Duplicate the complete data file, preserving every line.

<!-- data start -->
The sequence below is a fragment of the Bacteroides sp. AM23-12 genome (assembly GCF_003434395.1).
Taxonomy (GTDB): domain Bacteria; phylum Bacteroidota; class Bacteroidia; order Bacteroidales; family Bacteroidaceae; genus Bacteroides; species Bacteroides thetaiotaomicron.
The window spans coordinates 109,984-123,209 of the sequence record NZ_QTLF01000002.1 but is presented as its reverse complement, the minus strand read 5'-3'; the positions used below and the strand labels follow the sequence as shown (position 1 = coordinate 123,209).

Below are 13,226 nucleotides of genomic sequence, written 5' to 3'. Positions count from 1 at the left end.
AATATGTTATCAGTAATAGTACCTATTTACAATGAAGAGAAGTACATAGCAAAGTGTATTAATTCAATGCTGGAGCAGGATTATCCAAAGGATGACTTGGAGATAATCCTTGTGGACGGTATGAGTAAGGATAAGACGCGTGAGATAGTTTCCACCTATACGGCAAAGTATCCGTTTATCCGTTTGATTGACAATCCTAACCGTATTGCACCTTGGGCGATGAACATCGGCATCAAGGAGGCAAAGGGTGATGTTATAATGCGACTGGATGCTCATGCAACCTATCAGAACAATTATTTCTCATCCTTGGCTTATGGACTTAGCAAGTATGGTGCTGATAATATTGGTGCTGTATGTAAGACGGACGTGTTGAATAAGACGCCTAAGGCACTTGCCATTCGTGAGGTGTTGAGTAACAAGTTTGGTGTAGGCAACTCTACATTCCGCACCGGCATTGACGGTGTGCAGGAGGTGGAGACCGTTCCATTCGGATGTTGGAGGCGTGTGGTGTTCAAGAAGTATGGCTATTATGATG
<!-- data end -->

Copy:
The sequence below is a fragment of the Bacteroides sp. AM23-12 genome (assembly GCF_003434395.1).
Taxonomy (GTDB): domain Bacteria; phylum Bacteroidota; class Bacteroidia; order Bacteroidales; family Bacteroidaceae; genus Bacteroides; species Bacteroides thetaiotaomicron.
The window spans coordinates 109,984-123,209 of the sequence record NZ_QTLF01000002.1 but is presented as its reverse complement, the minus strand read 5'-3'; the positions used below and the strand labels follow the sequence as shown (position 1 = coordinate 123,209).

Below are 13,226 nucleotides of genomic sequence, written 5' to 3'. Positions count from 1 at the left end.
AATATGTTATCAGTAATAGTACCTATTTACAATGAAGAGAAGTACATAGCAAAGTGTATTAATTCAATGCTGGAGCAGGATTATCCAAAGGATGACTTGGAGATAATCCTTGTGGACGGTATGAGTAAGGATAAGACGCGTGAGATAGTTTCCACCTATACGGCAAAGTATCCGTTTATCCGTTTGATTGACAATCCTAACCGTATTGCACCTTGGGCGATGAACATCGGCATCAAGGAGGCAAAGGGTGATGTTATAATGCGACTGGATGCTCATGCAACCTATCAGAACAATTATTTCTCATCCTTGGCTTATGGACTTAGCAAGTATGGTGCTGATAATATTGGTGCTGTATGTAAGACGGACGTGTTGAATAAGACGCCTAAGGCACTTGCCATTCGTGAGGTGTTGAGTAACAAGTTTGGTGTAGGCAACTCTACATTCCGCACCGGCATTGACGGTGTGCAGGAGGTGGAGACCGTTCCATTCGGATGTTGGAGGCGTGTGGTGTTCAAGAAGTATGGCTATTATGATG